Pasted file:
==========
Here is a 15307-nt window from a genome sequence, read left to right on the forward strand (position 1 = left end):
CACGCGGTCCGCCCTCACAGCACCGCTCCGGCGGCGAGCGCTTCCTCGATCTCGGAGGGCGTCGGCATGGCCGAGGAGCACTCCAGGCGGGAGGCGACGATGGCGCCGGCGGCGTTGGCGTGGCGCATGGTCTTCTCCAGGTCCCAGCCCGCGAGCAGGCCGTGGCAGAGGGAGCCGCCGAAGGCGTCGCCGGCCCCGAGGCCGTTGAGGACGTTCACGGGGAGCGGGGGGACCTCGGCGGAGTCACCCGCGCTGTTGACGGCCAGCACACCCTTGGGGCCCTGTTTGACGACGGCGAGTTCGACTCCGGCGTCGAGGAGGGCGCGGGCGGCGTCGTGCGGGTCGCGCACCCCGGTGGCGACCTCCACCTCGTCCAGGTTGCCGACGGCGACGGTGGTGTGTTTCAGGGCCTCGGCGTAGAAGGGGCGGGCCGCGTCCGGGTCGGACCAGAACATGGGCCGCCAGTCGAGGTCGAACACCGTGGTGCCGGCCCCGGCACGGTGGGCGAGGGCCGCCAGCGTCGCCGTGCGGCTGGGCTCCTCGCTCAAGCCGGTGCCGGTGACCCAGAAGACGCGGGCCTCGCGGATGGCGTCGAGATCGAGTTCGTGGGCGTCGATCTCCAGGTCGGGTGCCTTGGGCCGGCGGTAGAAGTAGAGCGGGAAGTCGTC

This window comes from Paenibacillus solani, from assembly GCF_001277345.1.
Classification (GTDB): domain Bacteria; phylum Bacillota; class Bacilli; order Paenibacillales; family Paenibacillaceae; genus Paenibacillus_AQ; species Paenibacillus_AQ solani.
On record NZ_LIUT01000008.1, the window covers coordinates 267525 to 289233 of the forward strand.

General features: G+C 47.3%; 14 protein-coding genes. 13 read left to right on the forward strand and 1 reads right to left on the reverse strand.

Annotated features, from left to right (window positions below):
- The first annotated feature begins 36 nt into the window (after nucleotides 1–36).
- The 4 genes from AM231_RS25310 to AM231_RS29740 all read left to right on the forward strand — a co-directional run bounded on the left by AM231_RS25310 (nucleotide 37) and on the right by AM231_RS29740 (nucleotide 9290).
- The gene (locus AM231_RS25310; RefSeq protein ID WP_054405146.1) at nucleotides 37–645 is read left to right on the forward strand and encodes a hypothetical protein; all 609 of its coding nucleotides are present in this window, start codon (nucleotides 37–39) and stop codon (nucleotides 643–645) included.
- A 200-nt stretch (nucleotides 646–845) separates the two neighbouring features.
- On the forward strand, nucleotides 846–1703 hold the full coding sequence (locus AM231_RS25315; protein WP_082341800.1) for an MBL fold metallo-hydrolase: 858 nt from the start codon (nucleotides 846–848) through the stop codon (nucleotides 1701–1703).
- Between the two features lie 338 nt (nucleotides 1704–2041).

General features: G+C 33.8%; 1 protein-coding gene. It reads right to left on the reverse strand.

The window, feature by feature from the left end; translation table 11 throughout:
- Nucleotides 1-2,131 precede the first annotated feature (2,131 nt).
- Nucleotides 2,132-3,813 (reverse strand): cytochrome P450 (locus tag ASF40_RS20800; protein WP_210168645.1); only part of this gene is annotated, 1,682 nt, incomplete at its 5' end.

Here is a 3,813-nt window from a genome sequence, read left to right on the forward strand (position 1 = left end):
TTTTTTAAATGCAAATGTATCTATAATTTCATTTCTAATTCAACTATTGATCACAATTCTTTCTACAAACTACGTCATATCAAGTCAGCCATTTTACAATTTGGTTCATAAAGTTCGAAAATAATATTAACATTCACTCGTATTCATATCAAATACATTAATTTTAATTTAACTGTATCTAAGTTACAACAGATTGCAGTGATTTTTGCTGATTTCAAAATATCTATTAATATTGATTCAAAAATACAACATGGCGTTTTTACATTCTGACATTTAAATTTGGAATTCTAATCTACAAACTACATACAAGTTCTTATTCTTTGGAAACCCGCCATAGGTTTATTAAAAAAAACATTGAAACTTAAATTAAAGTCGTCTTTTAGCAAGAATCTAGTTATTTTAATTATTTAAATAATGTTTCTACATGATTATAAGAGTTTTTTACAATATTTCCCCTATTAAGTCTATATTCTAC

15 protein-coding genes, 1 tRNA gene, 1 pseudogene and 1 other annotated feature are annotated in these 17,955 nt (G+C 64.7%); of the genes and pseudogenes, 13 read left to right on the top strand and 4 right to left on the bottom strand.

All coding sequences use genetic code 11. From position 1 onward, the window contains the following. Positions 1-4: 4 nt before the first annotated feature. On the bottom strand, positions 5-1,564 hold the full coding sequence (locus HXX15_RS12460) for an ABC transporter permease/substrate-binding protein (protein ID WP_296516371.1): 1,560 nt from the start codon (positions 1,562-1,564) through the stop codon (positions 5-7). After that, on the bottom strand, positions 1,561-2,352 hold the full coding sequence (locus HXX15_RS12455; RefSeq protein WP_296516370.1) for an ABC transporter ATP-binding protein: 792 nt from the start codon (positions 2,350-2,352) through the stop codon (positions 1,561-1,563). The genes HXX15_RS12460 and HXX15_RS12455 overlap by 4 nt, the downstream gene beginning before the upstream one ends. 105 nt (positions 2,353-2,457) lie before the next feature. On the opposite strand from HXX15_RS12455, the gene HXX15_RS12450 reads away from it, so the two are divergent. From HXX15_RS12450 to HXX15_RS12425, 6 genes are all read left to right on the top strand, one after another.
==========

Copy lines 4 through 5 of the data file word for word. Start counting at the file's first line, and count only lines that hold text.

Classification (GTDB): domain Bacteria; phylum Bacillota; class Bacilli; order Paenibacillales; family Paenibacillaceae; genus Paenibacillus_AQ; species Paenibacillus_AQ solani.
On record NZ_LIUT01000008.1, the window covers coordinates 267525 to 289233 of the forward strand.